5 Minutes With an AML Expert: Dale Singh

An Interview with Dale Singh, Compliance Officer.


By Ivana Mlinac.


What made you interested in AML/CFT and financial crime?


"Access to the financial system helps transform lives around the world. But the financial system is also the lifeblood of some of today’s most damaging crimes – from human trafficking to terrorism, the drug trade to corruption. This puts AML/CFT and financial crime specialists like me in the front line of fighting financial crime. What interests me most is being able to build and maintain a robust defence system as a gatekeeper to the financial system. This means engaging my people and strengthening the culture so that each and every one of us sees fighting financial crime as a core part of the day job."


What is the most important thing you have learned when it comes to AML/CFT?


"I have grown to learn the importance of taking a risk based approach rather than taking a tick box approach. You cannot be a "no" or "yes" person. To be successful in AML and compliance you have to come up with creative ways to add to the bottom line and to help front line staff find their success without breaking the law or breaking away from their own values. Being a person with high integrity is a value that has no ambiguity and doing the right thing especially when it is uncomfortable."


What are some of the biggest challenges you have experienced in AML/CFT?


I read a recent article on the biggest AML compliance challenges and could totally relate to it. Digitalisation of products and more complex payment streams, increasingly sophisticated criminals and their networks, global regulations increasing pressure on AML compliance expectations and expanding volumes of data are some of the biggest challenges faced by people in my profession. Money launderers will always find newer ways to use financial institutions for illegal activities. The timely detection of laundering activities is probably one of the most challenging aspect in the implementation of an efficient AML program.


What would you consider to be a key thing people forget or do not understand when it comes to AML/CFT?


I think people forget or do not understand the importance of complying with the various obligations under the AML / CFT Act 2009, and the consequences of non-compliance. Penalties range from a formal warning or enforceable undertakings to serious criminal proceedings and civil penalties. Enforcement actions associated with AML have been on the rise. Since 2009, regulators have levied about $32 billion in AML-related fines globally.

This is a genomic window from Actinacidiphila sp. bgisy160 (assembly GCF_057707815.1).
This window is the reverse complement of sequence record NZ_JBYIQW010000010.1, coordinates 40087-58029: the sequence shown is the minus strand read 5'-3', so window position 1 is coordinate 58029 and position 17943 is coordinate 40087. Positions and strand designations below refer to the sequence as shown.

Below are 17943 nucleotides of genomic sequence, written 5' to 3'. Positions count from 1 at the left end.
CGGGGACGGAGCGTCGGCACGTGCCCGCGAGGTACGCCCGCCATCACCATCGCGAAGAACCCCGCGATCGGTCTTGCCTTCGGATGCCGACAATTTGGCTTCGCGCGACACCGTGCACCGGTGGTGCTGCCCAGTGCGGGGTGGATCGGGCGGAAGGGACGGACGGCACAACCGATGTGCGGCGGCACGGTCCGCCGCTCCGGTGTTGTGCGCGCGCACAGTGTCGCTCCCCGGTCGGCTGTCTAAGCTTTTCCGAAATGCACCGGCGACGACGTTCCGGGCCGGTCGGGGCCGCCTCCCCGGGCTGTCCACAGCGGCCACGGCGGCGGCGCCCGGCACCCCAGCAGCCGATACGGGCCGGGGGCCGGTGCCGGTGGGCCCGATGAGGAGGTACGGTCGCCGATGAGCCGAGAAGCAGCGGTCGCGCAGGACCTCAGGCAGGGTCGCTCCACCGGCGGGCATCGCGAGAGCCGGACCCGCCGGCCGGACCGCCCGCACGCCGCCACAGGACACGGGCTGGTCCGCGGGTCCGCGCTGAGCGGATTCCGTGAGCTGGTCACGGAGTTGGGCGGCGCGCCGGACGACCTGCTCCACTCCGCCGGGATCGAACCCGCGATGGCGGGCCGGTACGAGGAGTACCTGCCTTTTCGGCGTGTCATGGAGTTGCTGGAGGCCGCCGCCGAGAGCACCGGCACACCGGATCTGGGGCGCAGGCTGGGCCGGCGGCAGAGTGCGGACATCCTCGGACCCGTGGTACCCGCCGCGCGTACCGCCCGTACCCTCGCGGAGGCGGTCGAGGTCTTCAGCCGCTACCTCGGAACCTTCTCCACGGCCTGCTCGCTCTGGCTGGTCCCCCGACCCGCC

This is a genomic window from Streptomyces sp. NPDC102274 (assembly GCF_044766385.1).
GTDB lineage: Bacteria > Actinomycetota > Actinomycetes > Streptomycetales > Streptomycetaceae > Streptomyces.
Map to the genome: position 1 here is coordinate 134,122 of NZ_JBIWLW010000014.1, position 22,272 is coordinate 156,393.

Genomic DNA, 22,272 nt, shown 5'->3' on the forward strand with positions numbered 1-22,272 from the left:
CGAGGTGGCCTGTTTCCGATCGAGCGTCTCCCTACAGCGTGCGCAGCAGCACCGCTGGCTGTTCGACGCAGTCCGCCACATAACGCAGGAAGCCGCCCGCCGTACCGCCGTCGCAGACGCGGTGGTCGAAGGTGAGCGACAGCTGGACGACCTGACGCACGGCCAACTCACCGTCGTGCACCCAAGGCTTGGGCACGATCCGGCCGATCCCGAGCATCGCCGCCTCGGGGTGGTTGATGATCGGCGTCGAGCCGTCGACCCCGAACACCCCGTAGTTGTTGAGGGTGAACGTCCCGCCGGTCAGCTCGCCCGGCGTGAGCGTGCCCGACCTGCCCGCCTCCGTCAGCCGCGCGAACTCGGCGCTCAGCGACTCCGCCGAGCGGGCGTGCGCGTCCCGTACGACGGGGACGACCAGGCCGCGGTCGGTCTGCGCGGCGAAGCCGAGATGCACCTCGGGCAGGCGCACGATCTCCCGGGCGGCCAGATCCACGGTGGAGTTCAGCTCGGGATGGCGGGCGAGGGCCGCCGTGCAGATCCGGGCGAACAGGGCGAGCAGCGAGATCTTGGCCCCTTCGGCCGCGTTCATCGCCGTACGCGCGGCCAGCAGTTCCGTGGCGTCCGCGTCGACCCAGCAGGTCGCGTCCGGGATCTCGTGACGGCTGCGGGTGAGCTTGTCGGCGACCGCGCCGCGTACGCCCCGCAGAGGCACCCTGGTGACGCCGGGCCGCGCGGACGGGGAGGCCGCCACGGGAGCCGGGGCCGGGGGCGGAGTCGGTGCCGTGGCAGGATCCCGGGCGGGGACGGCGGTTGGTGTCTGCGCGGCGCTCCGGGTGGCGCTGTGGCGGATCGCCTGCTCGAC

Do you think your sector adapted well to being under the AML/CFT Regime in New Zealand?


I think the Sector Risk Assessment 2017 (SRA) is a key document in ensuring that the sector adapts well to being under the AML/CFT Regime. Brokers and custodians were rated as having an inherent risk of medium-high, and the SRA provided red flags as a starting point for Reporting Entities to consider in their risk assessment and compliance programme. This gave the sector an indication of the internal control measures to put in place to ensure a reasonable residual risk.


What is one of the most rewarding parts of working within your sector and supporting the AML/CFT regime within New Zealand?


Every sector comes with its own challenges and brokers & custodians is a new environment for me. It's mentally stimulating for me to learn about the risks related to brokers even though I have an extensive background in AML. I enjoy the challenge of having to apply my knowledge to this sector to grow, learn, develop, and add to my existing skill set.


How do you tend to keep up to date with all things AML/CFT?


I subscribe to FMA updates and regularly visit various websites some of which are FATF, Thomson Reuters, Basel AML Index, CAMS, DIA and RBNZ.



dale singh profile image

DALE'S TOP TIPS:


> Almost everything we use in our day-to-day lives is integrated with the latest technology: phones, tablets, bluetooth, the list is never ending. You must embrace this energy and channel it as an AML training resource.


> Good corporate governance sets the right culture within the organisation for effective AML compliance.


> Know your risks and continually improve your AML programme to control those risks.



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